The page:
Skills for the Future-learning

2) Active Learning

Since companies are hyper-aware of the urgent need for upskilling/reskilling their workforce, “self-teaching”, otherwise known as “active learning”, has become a highly sought after skill in top managers, and will continue to be for the foreseeable future.

Professionals who have developed the habit of constantly seeking knowledge rather than settling for the theories of the past, will be able to successfully guide their teams through uncharted digital territories. But, in order to provide this support, the leaders of tomorrow will need a good grasp of digital transformation, automation, and digitization and the impacts that it can bring.


3) Adaptability, Flexibility, and Resilience

Adaptability and Flexibility

Adaptability and flexibility translate to the acceptance of changing landscapes. These skills allow one to see the opportunities, rather than to dwell on the inconveniences. As the digital transformation continues to accelerate, the mindset of “because we’ve always done it like this” will be one of the most difficult to alter in companies. This mindset isn’t new; it’s a typical reaction to change among the “laggers” in the change management process. However, it’s absolutely vital that professionals adopt a “yes, and…!’’ attitude. By accepting the changing digital landscape as a given, managers are able to lead by example, and push through the resistance to change.


Resilience is strongly linked to adaptability and flexibility. The more flexible one is, the more resilient they will become. Flexibility allows for the consideration of alternatives that would potentially help you “bounce back” from unexpected situations quicker, perhaps even stronger than before.

If we observe global trends, and how quickly the professional landscape is changing, the leaders adapting quickest to the situation will ultimately be the most resilient and successful. For example: in the current situation, Elon Musk has again proven how versatile his company is, by transforming Tesla factories into ventilator-making factories. Furthermore, sports events, which historically have been done in big groups, have been canceled around the world. The triathlon brand, “IronMan” has therefore launched a “virtual triathlon challenge” so that competitive-minded triathletes can continue fueling their motivation to train hard. Even Business Schools had to adapt quickly. At MSM, we had to change nearly over-night, from classroom teaching to “distance-learning”/ online teaching, so that our students can complete their degrees successfully and on time.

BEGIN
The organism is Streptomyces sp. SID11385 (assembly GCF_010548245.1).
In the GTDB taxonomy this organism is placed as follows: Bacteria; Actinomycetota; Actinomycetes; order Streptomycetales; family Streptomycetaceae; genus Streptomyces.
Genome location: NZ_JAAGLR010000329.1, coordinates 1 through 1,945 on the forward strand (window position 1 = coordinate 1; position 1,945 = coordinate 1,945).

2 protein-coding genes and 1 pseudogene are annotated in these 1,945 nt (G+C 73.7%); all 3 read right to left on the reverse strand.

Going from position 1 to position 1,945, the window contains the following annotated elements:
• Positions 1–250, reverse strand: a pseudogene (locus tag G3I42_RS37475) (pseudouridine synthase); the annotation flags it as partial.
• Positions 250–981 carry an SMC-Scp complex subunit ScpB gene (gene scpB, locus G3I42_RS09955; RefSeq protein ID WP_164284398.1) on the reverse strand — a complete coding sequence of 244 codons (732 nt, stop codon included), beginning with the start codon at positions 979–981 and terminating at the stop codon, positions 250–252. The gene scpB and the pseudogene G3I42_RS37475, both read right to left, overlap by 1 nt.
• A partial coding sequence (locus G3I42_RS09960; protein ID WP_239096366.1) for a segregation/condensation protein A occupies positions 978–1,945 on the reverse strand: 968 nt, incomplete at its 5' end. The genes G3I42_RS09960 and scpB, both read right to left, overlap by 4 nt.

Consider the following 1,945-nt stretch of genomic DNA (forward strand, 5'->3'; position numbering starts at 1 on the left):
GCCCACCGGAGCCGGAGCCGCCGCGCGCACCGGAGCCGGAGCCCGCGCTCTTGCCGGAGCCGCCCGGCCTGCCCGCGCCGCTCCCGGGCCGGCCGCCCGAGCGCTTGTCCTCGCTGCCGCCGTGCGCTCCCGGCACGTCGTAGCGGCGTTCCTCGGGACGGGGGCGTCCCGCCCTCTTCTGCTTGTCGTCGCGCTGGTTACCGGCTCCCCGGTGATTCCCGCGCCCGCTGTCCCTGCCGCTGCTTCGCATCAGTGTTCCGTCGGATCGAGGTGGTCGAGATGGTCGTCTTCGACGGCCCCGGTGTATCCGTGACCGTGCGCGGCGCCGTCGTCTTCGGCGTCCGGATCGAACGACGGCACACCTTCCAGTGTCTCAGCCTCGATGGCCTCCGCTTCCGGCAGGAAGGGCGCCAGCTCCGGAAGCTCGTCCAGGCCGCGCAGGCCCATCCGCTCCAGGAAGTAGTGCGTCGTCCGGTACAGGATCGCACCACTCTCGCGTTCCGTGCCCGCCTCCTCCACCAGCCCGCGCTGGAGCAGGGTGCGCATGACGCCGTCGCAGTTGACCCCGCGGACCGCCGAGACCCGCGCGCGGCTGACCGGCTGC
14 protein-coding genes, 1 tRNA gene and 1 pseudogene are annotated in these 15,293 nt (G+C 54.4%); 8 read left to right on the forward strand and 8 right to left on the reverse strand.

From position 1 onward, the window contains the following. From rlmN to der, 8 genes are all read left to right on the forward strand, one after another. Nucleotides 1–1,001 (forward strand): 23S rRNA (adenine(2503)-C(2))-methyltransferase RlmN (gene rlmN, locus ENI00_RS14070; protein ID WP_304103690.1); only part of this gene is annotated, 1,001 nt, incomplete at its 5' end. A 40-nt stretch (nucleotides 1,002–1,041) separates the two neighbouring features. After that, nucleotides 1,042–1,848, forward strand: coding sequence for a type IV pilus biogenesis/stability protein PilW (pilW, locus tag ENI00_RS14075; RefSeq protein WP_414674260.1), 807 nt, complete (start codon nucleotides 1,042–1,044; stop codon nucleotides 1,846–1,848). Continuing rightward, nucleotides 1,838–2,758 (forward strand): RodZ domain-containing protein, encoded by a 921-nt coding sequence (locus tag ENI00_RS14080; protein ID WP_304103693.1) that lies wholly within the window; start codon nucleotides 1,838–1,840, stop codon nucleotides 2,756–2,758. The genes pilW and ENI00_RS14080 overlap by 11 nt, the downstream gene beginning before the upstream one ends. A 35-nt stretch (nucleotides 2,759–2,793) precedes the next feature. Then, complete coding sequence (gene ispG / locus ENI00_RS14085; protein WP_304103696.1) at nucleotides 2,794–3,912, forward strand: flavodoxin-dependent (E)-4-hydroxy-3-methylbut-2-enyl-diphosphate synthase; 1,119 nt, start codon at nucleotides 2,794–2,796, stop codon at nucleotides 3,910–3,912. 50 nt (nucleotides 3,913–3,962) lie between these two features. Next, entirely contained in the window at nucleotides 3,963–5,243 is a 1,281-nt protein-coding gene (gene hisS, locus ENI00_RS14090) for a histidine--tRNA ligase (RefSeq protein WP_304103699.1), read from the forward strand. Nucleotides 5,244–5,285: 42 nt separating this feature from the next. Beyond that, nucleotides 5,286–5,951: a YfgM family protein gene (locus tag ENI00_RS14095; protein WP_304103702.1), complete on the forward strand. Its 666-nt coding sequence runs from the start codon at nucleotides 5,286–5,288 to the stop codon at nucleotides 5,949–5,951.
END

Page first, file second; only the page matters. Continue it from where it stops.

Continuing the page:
problem solving

4) Complex Problem Solving and Critical Thinking

One of the skills most regularly cited by CEO’s when posed with the question, “which skills do you expect an MBA candidate to have upon graduation?” is critical thinking/complex problem-solving.

Critical thinking is the necessary first step in this process. Daring to ask “Why?” will not only deviate from the “sheep-follower” mentality but also serves as motivation to improve on the status quo: to never settle. Keep in mind that constantly challenging the status quo leads to massive innovation and operational efficiencies within a company.

Keep in mind that the ability to solve complex problems can come from the combination of various perspectives gained during an MBA (i.e. developing “helicopter view”), as well as from other key skills. These are, namely, critical thinking (Is there a problem? What is the real problem?), active learning (finding important/missing knowledge to help solve the problem), and creativity (thinking of a solution that combines all these elements in an original way).